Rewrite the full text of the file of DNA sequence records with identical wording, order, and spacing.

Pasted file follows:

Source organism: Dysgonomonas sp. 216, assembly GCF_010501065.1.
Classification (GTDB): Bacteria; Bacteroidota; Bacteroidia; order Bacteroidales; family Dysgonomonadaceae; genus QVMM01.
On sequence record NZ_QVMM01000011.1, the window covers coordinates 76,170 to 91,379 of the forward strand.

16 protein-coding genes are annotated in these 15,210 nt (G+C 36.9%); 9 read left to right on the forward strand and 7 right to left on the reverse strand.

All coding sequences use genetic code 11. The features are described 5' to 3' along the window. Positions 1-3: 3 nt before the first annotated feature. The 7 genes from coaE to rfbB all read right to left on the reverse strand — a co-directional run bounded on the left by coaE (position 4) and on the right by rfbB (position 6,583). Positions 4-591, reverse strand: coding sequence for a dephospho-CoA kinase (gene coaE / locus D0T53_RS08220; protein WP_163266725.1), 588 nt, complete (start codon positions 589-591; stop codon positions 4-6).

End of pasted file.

Source organism: Dysgonomonas sp. 216, assembly GCF_010501065.1.
Classification (GTDB): Bacteria; Bacteroidota; Bacteroidia; order Bacteroidales; family Dysgonomonadaceae; genus QVMM01.
On sequence record NZ_QVMM01000011.1, the window covers coordinates 76,170 to 91,379 of the forward strand.

16 protein-coding genes are annotated in these 15,210 nt (G+C 36.9%); 9 read left to right on the forward strand and 7 right to left on the reverse strand.

All coding sequences use genetic code 11. The features are described 5' to 3' along the window. Positions 1-3: 3 nt before the first annotated feature. The 7 genes from coaE to rfbB all read right to left on the reverse strand — a co-directional run bounded on the left by coaE (position 4) and on the right by rfbB (position 6,583). Positions 4-591, reverse strand: coding sequence for a dephospho-CoA kinase (gene coaE / locus D0T53_RS08220; protein WP_163266725.1), 588 nt, complete (start codon positions 589-591; stop codon positions 4-6).